Many cultures embrace the good eye as protection against the evil eye, especially the Greeks. As long as I’ve been married, my family has embraced the “eye” culture. We have an eye above the door, hanging in the rear view mirror of each car, on our clothing or necklace, and we delight in finding new versions of matia.
Early in my association with the Greek culture, I denied the superstition, but now I believe that our inner thoughts can actually hurt others. When a baby is born, gifts of eyes as jewelry are given to pin on the baby’s pillow and later on the back shoulder of the toddler’s dress. A school child will often wear a filakto (form of an eye) under the child’s clothing to ward off evil. If a filakto* or mati is not available, the mother will turn the child’s under shirt inside out or pull one sock up and one sock down as she spits on the devil three times–ftou, ftou, ftou. If a child is dressed perfectly, their appearance will attract the evil eye. The evil eye usually appears as jealousy or envy. How could you envy a person’s appearance if she is slightly askew?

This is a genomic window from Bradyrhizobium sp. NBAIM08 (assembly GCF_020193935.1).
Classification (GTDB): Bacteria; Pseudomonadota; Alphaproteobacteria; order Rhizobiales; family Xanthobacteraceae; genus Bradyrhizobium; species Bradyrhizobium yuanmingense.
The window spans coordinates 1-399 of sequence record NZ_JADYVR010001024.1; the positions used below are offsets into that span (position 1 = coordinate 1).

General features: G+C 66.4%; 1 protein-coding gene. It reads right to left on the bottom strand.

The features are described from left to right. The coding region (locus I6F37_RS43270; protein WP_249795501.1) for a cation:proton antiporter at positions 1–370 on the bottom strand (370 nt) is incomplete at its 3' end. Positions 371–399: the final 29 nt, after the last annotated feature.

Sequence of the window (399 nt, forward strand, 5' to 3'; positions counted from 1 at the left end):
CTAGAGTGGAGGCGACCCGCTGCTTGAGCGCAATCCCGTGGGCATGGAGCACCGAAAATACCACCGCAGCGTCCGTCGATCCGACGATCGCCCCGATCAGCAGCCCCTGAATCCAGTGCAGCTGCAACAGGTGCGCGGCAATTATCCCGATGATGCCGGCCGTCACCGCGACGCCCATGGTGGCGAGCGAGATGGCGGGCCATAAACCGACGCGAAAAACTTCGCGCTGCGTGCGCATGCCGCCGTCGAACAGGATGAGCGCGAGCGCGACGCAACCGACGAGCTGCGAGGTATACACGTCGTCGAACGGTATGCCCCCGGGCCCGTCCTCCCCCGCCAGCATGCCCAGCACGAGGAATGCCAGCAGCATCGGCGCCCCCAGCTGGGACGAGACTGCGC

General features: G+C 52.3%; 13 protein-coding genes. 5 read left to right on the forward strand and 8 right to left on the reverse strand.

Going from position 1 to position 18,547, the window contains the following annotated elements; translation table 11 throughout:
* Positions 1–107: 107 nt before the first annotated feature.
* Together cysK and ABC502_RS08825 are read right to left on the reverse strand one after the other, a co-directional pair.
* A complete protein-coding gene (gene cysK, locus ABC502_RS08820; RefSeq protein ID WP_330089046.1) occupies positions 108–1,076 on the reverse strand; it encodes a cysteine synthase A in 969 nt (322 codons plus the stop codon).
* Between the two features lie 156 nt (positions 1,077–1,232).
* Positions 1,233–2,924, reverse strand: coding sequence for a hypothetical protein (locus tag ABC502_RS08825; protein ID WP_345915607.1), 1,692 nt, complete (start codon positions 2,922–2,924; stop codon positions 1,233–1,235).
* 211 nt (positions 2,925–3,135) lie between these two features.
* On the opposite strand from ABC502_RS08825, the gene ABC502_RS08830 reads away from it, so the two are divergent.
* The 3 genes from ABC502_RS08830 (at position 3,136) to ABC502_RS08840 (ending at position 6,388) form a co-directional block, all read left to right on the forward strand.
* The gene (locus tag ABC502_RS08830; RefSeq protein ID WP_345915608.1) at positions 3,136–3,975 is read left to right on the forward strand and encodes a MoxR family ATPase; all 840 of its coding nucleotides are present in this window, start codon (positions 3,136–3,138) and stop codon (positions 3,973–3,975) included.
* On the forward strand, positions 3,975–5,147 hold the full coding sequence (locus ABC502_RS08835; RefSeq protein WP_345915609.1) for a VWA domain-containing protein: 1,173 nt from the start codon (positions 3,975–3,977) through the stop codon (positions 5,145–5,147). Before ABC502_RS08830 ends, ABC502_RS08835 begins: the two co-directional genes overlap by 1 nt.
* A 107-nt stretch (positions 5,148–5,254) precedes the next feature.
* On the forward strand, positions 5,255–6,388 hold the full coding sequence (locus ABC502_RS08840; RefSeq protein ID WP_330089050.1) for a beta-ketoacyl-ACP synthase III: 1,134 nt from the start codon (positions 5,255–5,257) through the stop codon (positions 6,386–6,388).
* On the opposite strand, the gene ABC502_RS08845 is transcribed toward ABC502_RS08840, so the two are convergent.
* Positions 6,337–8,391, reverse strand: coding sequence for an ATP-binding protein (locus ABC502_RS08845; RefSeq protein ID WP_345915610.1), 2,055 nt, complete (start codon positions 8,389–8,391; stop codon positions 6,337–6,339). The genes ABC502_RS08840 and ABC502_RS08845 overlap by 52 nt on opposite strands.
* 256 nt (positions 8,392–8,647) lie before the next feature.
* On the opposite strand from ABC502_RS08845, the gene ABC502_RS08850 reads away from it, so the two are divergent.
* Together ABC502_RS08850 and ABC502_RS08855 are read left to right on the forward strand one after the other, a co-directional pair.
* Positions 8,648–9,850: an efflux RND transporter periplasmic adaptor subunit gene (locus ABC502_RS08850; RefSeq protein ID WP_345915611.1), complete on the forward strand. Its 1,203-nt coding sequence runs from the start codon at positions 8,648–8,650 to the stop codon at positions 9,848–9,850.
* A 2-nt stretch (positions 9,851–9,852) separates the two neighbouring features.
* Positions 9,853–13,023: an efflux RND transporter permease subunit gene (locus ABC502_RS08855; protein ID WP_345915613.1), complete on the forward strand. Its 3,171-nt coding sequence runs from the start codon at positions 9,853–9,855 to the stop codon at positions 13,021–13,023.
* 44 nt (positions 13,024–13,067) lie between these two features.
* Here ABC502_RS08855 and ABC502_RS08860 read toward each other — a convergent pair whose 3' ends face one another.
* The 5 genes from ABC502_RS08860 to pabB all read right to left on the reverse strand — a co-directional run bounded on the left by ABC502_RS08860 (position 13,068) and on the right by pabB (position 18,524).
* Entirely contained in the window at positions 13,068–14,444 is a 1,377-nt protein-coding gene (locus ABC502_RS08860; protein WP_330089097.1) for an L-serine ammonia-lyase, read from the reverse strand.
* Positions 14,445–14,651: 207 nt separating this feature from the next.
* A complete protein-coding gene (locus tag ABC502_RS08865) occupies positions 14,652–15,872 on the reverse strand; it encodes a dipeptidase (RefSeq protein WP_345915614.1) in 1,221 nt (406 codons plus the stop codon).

If someone gets the evil eye, she may fall ill or get a headache or have an accident or have a string of bad luck events. Be protected–wear a mati!
(1 mati; 2 matia)
*filakto is a tiny cloth pouch embroidered or beaded with a cross and holding cotton touched by holy water or holy oil or even a dried flower from the epitafion (bier of Christ used during Easter services.